Colin had approached his grandfather about participating in the PrideFest wreath laying ceremony at Soldiers’ Memorial. His grandfather not only agreed, but jumped at the chance to ride in the pride parade in solidarity with his grandson.
“He could charm the balls off of a brass monkey,” Jack laughs.
It was an iconic moment: Jack, wearing his Air Force uniform and waving the American Flag and Colin, donned in Eagle Scout dress, commanding cheers as they rode past the crowds.
“I could see and feel the patriotism down there,” says Jack. “The American flag I was holding really got the applause.”
Colin adds: “My assention into being involved in some ways is centered around not being out to my grandfather. So to be riding in the parade with a sea of rainbow and 125,000 people leading the military and veterans down the street – him in full uniform at 90 and a half and me getting to do the Boy Scout uniform – it was just an overwhelming feeling.”
Growing up during the Great Depression, Jack was drawn to politics early on through FDR’s New Deal and his work in the labor movement.
“I’ve always been a strong Democrat, but the way I really got involved in politics is through the local union,” he recalls. “I was president of my local union for 12 years and while I was president I served on the City Planning Commission of Fort Smith, Arkansas, worked with the United Way and Salvation Army and on the State Board of AFL-CIO”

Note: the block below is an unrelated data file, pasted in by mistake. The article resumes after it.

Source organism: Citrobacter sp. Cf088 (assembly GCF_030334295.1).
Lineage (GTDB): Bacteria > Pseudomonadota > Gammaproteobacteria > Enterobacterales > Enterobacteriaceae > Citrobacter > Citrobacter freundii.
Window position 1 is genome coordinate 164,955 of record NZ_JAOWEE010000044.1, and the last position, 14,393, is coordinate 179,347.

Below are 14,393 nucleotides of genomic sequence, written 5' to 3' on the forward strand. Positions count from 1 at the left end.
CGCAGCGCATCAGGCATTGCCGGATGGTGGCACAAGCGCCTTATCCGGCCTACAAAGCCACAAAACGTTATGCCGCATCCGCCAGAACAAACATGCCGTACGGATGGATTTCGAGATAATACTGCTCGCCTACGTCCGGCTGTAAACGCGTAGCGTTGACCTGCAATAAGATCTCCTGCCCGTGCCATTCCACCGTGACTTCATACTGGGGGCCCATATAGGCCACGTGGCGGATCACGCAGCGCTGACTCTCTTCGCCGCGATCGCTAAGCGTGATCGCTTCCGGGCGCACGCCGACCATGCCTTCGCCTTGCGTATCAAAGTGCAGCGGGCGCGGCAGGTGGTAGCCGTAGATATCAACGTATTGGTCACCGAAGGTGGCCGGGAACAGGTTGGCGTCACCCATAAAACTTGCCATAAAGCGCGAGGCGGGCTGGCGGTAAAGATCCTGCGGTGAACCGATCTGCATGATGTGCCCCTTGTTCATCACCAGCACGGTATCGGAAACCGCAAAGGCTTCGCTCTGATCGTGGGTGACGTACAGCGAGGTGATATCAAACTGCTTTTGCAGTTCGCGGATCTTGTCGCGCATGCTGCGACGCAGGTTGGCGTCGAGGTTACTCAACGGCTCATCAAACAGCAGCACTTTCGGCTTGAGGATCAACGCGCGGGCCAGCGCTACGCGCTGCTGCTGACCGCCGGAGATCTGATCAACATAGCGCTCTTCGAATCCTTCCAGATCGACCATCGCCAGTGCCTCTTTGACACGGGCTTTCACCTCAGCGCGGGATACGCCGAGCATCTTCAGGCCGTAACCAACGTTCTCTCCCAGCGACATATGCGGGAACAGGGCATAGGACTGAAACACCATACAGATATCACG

“He was a man of many hats,” Colin chimes in.
But it was during President Truman’s desegregation of the U.S. Military in 1950 and finding himself standing in the footprint of history in 1957 while guarding the “Little Rock Nine” that cemented Jack’s drive for social justice.
“I’ve always believed that a person ought to be able to go as far as their hard work and talent will take them without any restrictions whatsoever. It ought to be an individual thing,” offers Jack.
The Little Rock Nine were a group of African American students enrolled in Little Rock Central High School in 1957. The ensuing Little Rock Crisis, in which the students were initially prevented from entering the racially segregated school by Arkansas Governor Orval Faubus, and then attended after the intervention of President Eisenhower.
“Now in Little Rock – they had the White Citizens’ Council down there and we had a governor, Orval Faubus who was just a political animal,” Jack recalls. “And he saw [opposing integration] as a way to perpetuate himself in office.”
As Jack explains, Faubus called up the Second Battalion of the 153rd Infantry of the Arkansas National Guard to keep the African American students out of school setting up a clash between the state of Arkansas and the federal government. Eisenhower then mobilized the Arkansas National Guard and took control from Faubus. Jack Lovett’s Military Police unit was one of the groups called up.
“I would have never believed that in the state of Arkansas or in the United States that the general population would be so aggressive and deny these nine black children the right to go to Central High School,” says Jack.